Essential Reading for the Whole Woman
Rectocele (Rectal wall Prolapse)
Rectocele - Prolapse of the Front Rectal Wall
Rectocele is a very common form of prolapse, and most women who have cystocele, or bladder prolapse, also have rectocele.
Rectocele has the same cause as cystocele. As the lumbar curve flattens, it allows the uterus to pull back, loosening tension on the back vaginal wall, and allowing the front rectal wall to push forward and bulge into the vaginal space.
Successful management of rectocele requires Whole Woman toileting position, which facilitates bowel movement while also protecting the pelvic organs from the forces of intraabdominal pressure.
A pessary is often ineffective for rectocele. However, all women with prolapse are encouraged to at least try the pessary to see if it offers some relief while you learn the Whole Woman work.
Post Hysterectomy Prolapse
For those who are post-hysterectomy, the situation is more complicated. Loss of the uterus is like the loss of the hub of a bicycle wheel.
Cystocele and rectocele are very common post hysterectomy. While Whole Woman posture is good for all women, the post-hysterectomy woman may not get the same level of result as the woman who has her uterus. However, there is no surgical cure for post-hysterectomy prolapse, and the sooner women realize this fact, the sooner they can begin working to stabilize their condition through non-surgical means.
Causes of Prolapse
There are several additional things you should be aware of.
Prolapse is not caused by childbirth, weak connective tissue or old age. My research in the medical and anthropological literature, the results I have achieved with my own surgically-induced prolapse, and the successes of thousands of other women, have made this clear.
Loss of lumbar curvature is the primary cause of pelvic organ prolapse. Yes, childbirth and connective tissue issues can exacerbate the condition, but restoring WW posture, and applying WW techniques and exercises, will give you everything you need to manage your prolapse for a lifetime.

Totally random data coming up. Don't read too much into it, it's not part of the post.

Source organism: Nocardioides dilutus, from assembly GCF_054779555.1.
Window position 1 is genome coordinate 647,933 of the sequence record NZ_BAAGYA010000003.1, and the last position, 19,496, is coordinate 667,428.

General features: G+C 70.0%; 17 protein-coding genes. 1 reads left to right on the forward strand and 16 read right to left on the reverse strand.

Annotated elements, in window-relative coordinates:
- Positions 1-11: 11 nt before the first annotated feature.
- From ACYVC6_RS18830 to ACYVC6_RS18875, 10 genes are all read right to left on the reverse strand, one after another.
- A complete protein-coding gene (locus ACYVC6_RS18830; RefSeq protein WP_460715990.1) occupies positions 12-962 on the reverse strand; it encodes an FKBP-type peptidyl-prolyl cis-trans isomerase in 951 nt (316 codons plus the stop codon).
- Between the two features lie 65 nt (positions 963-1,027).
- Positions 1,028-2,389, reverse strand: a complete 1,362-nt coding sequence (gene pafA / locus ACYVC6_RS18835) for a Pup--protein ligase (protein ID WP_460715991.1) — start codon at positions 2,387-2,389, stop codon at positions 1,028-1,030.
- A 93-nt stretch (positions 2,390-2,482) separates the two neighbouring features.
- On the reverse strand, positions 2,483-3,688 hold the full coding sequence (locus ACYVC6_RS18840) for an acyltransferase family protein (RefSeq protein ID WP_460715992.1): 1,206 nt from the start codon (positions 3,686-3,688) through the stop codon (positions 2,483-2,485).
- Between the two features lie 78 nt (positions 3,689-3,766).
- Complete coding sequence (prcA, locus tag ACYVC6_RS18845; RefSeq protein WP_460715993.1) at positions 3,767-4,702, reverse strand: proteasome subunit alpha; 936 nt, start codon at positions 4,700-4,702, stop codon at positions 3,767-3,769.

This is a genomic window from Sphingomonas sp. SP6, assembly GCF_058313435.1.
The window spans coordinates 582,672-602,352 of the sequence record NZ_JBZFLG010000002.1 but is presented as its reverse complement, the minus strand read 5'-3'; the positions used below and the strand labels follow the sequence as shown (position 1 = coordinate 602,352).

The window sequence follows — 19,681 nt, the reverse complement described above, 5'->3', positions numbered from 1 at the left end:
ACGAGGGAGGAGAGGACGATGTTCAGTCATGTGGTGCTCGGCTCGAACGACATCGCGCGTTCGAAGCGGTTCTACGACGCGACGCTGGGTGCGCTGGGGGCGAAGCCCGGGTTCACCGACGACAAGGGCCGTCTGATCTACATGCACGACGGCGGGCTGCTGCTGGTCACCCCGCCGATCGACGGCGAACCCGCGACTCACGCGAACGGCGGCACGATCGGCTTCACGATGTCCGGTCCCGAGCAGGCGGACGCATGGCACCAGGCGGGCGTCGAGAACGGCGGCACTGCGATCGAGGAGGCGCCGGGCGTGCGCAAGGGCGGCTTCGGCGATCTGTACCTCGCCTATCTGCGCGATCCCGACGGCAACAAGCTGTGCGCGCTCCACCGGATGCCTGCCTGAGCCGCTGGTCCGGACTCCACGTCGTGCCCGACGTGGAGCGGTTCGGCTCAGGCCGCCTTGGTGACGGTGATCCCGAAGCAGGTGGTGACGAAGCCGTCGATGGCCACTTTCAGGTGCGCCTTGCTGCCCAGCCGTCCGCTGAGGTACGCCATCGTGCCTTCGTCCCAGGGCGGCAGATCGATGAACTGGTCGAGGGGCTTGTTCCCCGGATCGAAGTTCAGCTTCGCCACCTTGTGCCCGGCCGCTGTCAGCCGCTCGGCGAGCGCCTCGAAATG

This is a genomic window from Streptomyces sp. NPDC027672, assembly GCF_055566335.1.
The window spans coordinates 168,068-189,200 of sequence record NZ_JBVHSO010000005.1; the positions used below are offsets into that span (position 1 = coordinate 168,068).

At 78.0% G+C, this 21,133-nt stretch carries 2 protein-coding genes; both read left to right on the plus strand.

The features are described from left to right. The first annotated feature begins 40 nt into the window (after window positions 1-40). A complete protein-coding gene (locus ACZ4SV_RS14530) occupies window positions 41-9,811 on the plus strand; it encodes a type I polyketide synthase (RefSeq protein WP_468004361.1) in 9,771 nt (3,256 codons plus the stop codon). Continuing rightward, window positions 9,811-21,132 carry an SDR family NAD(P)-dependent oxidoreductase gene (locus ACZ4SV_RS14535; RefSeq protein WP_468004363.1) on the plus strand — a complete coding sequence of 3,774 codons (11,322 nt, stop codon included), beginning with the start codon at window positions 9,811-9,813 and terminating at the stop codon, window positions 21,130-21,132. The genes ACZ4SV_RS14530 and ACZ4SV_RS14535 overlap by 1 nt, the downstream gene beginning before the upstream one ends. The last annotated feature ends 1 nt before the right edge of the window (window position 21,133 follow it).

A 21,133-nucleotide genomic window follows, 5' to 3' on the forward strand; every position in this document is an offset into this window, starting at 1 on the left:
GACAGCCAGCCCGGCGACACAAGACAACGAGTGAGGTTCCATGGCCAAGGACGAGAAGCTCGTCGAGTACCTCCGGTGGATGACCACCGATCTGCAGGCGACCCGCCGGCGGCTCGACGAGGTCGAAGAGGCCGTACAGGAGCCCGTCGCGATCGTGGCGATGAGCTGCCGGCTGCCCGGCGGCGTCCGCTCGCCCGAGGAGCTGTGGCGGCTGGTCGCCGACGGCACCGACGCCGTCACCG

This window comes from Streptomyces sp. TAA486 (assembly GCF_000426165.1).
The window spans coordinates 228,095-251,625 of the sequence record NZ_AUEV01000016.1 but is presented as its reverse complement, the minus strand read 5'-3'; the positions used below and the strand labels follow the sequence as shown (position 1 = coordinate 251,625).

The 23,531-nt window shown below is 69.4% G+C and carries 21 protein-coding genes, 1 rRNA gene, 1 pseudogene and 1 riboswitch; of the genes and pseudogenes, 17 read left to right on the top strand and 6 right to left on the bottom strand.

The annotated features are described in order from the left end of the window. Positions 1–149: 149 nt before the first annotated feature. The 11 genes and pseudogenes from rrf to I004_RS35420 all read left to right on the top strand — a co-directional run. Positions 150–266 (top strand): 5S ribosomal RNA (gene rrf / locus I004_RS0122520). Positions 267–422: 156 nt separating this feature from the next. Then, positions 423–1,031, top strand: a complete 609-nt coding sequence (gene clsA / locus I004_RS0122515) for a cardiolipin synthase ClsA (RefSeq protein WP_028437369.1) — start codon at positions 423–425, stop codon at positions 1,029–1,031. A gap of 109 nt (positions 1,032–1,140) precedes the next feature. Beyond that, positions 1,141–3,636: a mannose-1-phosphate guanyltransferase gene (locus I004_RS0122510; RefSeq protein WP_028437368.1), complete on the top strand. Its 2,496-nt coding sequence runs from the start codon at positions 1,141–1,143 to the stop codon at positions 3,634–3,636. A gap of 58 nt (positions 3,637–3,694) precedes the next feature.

Notice I said “manage.” There is no “cure” for prolapse in the sense that you can take your car to the shop and have a new transmission installed. You will have good days and some not so good days, but you will soon learn that your condition is very manageable.
You Are Not the Patient. You are the Physician.
Finally, what I have learned in over twenty years since my prolapse began, ultimately, only you can manage your prolapse. There is no magic cure. What is required is Whole Woman education, mindfulness in how you sit, stand, walk, run, lift and carry, and also diet and Whole Woman toileting technique.
In some respects the most difficult aspect of prolapse is the isolation that comes from feeling like no one else has this problem, and that you can’t really talk about it. Depending on whose research you read, fifty to eighty percent of all women will have prolapse at some point in their lives. It is the largest single women’s health issue.
Get Your Husband or Partner Involved
If you find it difficult to discuss with your husband or partner, you may find the article, A Husband's Guide to Prolapse to be useful as a way of opening the conversation. Some men are really squeamish about female anatomy, but you may well find that working on it together will actually help make you closer, and also help you realize that you are not alone.
Join the Whole Woman Community Message Board, say hello and get acquainted. There are thousands of women just like you who have learned the Whole Woman ways and can help you on your journey to restoring your natural female pelvic organ support system.